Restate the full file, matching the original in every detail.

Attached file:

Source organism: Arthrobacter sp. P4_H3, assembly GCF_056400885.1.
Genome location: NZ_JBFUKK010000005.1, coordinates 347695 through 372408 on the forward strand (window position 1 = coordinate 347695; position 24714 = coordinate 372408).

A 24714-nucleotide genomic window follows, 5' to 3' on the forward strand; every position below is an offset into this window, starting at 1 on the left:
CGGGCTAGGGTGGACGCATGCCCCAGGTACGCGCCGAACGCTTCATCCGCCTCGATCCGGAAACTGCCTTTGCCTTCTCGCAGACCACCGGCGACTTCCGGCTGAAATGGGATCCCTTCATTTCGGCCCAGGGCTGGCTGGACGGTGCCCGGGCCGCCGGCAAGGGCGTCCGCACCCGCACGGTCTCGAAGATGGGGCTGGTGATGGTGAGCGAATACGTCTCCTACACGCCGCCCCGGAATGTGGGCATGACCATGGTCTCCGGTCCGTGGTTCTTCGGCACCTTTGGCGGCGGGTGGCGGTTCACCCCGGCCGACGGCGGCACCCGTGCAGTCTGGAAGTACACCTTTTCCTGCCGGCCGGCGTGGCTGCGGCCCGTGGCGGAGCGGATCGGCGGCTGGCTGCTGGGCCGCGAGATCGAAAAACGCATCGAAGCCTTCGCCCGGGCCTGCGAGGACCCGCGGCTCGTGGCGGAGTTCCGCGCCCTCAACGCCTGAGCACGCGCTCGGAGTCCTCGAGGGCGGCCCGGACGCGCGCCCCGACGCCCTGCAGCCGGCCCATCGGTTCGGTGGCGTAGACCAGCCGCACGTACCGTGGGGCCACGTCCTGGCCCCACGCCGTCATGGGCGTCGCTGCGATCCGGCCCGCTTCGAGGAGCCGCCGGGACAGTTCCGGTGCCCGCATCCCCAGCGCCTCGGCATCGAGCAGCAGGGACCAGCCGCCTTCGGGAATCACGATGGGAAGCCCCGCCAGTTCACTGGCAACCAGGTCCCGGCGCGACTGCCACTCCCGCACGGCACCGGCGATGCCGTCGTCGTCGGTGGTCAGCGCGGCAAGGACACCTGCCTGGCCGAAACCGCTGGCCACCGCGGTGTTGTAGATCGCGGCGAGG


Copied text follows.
Source organism: Arthrobacter sp. P4_H3, assembly GCF_056400885.1.
Genome location: NZ_JBFUKK010000005.1, coordinates 347695 through 372408 on the forward strand (window position 1 = coordinate 347695; position 24714 = coordinate 372408).

A 24714-nucleotide genomic window follows, 5' to 3' on the forward strand; every position below is an offset into this window, starting at 1 on the left:
CGGGCTAGGGTGGACGCATGCCCCAGGTACGCGCCGAACGCTTCATCCGCCTCGATCCGGAAACTGCCTTTGCCTTCTCGCAGACCACCGGCGACTTCCGGCTGAAATGGGATCCCTTCATTTCGGCCCAGGGCTGGCTGGACGGTGCCCGGGCCGCCGGCAAGGGCGTCCGCACCCGCACGGTCTCGAAGATGGGGCTGGTGATGGTGAGCGAATACGTCTCCTACACGCCGCCCCGGAATGTGGGCATGACCATGGTCTCCGGTCCGTGGTTCTTCGGCACCTTTGGCGGCGGGTGGCGGTTCACCCCGGCCGACGGCGGCACCCGTGCAGTCTGGAAGTACACCTTTTCCTGCCGGCCGGCGTGGCTGCGGCCCGTGGCGGAGCGGATCGGCGGCTGGCTGCTGGGCCGCGAGATCGAAAAACGCATCGAAGCCTTCGCCCGGGCCTGCGAGGACCCGCGGCTCGTGGCGGAGTTCCGCGCCCTCAACGCCTGAGCACGCGCTCGGAGTCCTCGAGGGCGGCCCGGACGCGCGCCCCGACGCCCTGCAGCCGGCCCATCGGTTCGGTGGCGTAGACCAGCCGCACGTACCGTGGGGCCACGTCCTGGCCCCACGCCGTCATGGGCGTCGCTGCGATCCGGCCCGCTTCGAGGAGCCGCCGGGACAGTTCCGGTGCCCGCATCCCCAGCGCCTCGGCATCGAGCAGCAGGGACCAGCCGCCTTCGGGAATCACGATGGGAAGCCCCGCCAGTTCACTGGCAACCAGGTCCCGGCGCGACTGCCACTCCCGCACGGCACCGGCGATGCCGTCGTCGTCGGTGGTCAGCGCGGCAAGGACACCTGCCTGGCCGAAACCGCTGGCCACCGCGGTGTTGTAGATCGCGGCGAGG